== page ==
Testing Websites With Selenium And PHP

16th July 2012 - 6 minutes read time

Selenium is an application that allows automated testing of websites through a browser and consists of a number of different components. It allows the creation of browser tests that perform certain actions, which can then be run again at a later date. Three components are required to allow Selenium to run tests through PHP. These are as follows:

  • Selenium IDE
  • Selenium Server (formerly Selenium RC Server)
  • PHPUnit with the PHPUnit_Selenium extension

The first step is to download the Selenium IDE. This part of Selenium allows you to record actions on a website and run certain tests. These might be things like making sure certain text appears on certain pages, or if a non-logged in use is able to access the administration pages. When you first go to the Selenium downloads page you'll be presented with a whole bunch of different things, which can be a bit bewildering for first time visitors. The Selenium IDE download link is at the top of the page.

When you download the Selenium IDE you'll get a file with a name like selenium-ide-1.8.1.xpi, which is a Firefox extension. You can install it by opening it with Firefox and allowing the extension to be installed. On my system (Kubuntu) I could either drag it from my file explorer to Firefox or right click and select "open with". After restarting Firefox you will see an option to open Selenium IDE in the tools menu.

Once Selenium IDE is installed you'll need to get the Selenium PHP Formatters so that you can export your Selenium tests into PHP. You can find these on the Selenium download page, or via a search in the Firefox extension library. You need to restart Firefox to complete the instillation of these components. You can now open Selenium IDE and start creating your test cases.

Once you have a Selenium test case you can export it into a PHPUnit test class by going to File > Export Test Case As and selecting PHP (PHP Unit) from this list of available formatters. You'll also notice an option for exporting the tests as PHP (Testing_Selenium), which is a different way of using Selenium in PHPUnit but doesn't use the PHPUnit_Selenium extension. When you select PHP (PHP Unit) from the list you'll create a file containing your Selenium test as a PHPUnit test.

Before you can run the tests through PHPUnit you'll need to install PHPUnit and the PHPUnit_Selenium extension. These can both be done through pear via the following commands.

  1. pear config-set auto_discover 1
  2. pear install pear.phpunit.de/PHPUnit
  3. pear install phpunit/PHPUnit_Selenium

You can now run the PHPUnit test file as you normally would, but you'll notice that when you do it skips all tests. What's going on here? Well in order to run the tests you need the Selenium Server to be running and without this in place PHPUnit will gracefully skip over the tests, rather than fail them. The Selenium Server is a Java file that you can download from the same Selenium downloads page that you got the Selenium IDE from. You can optionally put this Java file somewhere convenient like /usr/local/bin. To run the server use the command.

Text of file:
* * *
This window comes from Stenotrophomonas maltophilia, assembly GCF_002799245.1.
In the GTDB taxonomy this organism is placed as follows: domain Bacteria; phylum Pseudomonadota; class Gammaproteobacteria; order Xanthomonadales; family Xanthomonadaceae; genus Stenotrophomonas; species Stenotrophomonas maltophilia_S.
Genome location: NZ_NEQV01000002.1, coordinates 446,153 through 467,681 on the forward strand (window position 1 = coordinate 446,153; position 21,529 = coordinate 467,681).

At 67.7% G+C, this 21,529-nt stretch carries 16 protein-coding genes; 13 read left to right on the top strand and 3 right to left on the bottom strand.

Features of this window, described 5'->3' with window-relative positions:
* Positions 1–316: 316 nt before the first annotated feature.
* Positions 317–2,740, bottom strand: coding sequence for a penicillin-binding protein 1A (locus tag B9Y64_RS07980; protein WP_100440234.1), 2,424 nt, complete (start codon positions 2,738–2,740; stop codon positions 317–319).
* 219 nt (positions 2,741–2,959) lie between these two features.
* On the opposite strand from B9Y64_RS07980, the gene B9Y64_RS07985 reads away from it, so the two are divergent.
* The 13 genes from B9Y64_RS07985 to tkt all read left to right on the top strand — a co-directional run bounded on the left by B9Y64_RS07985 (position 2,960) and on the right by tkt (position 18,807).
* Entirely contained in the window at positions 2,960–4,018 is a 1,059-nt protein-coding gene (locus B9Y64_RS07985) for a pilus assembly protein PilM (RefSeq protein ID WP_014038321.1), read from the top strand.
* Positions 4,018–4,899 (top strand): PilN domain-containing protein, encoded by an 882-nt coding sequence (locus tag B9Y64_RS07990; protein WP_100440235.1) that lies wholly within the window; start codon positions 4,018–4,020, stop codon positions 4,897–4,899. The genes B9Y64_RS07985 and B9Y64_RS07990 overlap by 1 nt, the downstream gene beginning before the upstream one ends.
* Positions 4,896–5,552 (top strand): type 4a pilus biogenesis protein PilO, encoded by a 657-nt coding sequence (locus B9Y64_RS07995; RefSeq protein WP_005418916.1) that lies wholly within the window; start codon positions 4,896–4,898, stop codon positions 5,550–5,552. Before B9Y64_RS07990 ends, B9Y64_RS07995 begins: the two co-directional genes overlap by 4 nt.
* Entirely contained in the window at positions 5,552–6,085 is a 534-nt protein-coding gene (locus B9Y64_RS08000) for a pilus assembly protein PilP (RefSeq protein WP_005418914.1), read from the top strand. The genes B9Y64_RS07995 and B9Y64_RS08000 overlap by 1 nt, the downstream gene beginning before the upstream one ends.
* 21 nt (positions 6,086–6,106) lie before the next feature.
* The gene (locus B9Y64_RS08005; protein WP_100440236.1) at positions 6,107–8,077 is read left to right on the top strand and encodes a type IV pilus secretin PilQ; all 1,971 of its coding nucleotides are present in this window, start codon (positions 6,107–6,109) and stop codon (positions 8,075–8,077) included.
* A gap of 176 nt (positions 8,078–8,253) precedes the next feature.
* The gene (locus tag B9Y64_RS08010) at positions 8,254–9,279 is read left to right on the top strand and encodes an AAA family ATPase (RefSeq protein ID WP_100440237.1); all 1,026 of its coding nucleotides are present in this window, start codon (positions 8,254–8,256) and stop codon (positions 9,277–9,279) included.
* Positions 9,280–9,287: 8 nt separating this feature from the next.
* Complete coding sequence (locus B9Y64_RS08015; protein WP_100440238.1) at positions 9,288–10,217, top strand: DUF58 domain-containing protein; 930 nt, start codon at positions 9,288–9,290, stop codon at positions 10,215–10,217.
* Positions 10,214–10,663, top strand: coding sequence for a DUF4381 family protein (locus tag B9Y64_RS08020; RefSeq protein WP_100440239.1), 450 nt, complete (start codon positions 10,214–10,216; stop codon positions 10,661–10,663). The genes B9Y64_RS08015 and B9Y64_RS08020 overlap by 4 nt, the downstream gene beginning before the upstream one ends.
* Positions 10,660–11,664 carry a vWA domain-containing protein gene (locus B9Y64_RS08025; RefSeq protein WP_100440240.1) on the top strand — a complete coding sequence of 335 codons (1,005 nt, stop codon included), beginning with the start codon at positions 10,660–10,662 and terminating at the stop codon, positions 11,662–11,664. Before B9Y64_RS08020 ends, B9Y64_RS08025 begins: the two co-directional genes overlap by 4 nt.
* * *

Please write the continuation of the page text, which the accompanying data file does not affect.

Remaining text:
java -jar selenium-server-standalone-2.24.1.jar

When you run the PHPUnit file it will run through your Selenium tests by opening a browser (the default is Firefox) and running through each of the commands and tests one by one.

It's worth looking into the sort of file that is created via the Selenium IDE export. I created a Selenium test case that opened the homepage of #! code, went to the Blog page and made sure that it contained the text "Blog". This is what the exported file looked like.

  1. <?php
  3. class Example extends PHPUnit_Extensions_SeleniumTestCase
  4. {
  5. protected function setUp()
  6. {
  7. $this->setBrowser("*chrome");
  8. $this->setBrowserUrl("http://www.hashbangcode.com/");
  9. }
  11. public function testMyTestCase()
  12. {
  13. $this->open("/");
  14. $this->click("link=Blog");
  15. $this->waitForPageToLoad("30000");
  16. $this->verifyTextPresent("Blog");
  17. }
  18. }

You can see that the setUp() method sets up the browser and the URL to use. The good thing about this is that you can swap out the URL for your development site with a single code change. If you find yourself building Drupal or WordPress sites a lot then you can create a test harness for doing certain things and then just drop these tests into your projects when you are building them to make sure things are working. For example, you might want to test that an anonymous get an access denied page when they try to access the administration pages of the site.

  1. <phpunit>
  2. <php>
  3. <var name="url" value="http://www.hashbangcode.com"/>
  4. </php>
  5. </phpunit>

You can pass in global variables using the variables configuration settings of PHPUnit. If you create a file called phpunit.xml then PHPUnit will pick it up automatically when running the tests.

You can then reference this variable from your setUp() function like this.

  1. protected function setUp()
  2. {
  3. $this->setBrowser("*chrome");
  4. $url = $GLOBALS['url'];
  5. $this->setBrowserUrl($url);
  6. }


Hi Philip, I see that you've used Selenium IDE to create tests and then exported them to RC. However, there's more you can do with IDE now. There's SeLite, a framework for Selenium IDE that allows your test to access (read and write to) a test database (isolated from the database of the tested application). SeLite is ideal for Drupal, since all Drupal text content is in DB. Also, Drupal can work with SQLite DB, which is perfect for SeLite - so if (some of) your test deployments can use SQLite, your test data lifecycle would be very easy. See https://code.google.com/p/selite/wiki/ProjectHome and https://code.google.com/p/selite/wiki/DrupalTutorial.

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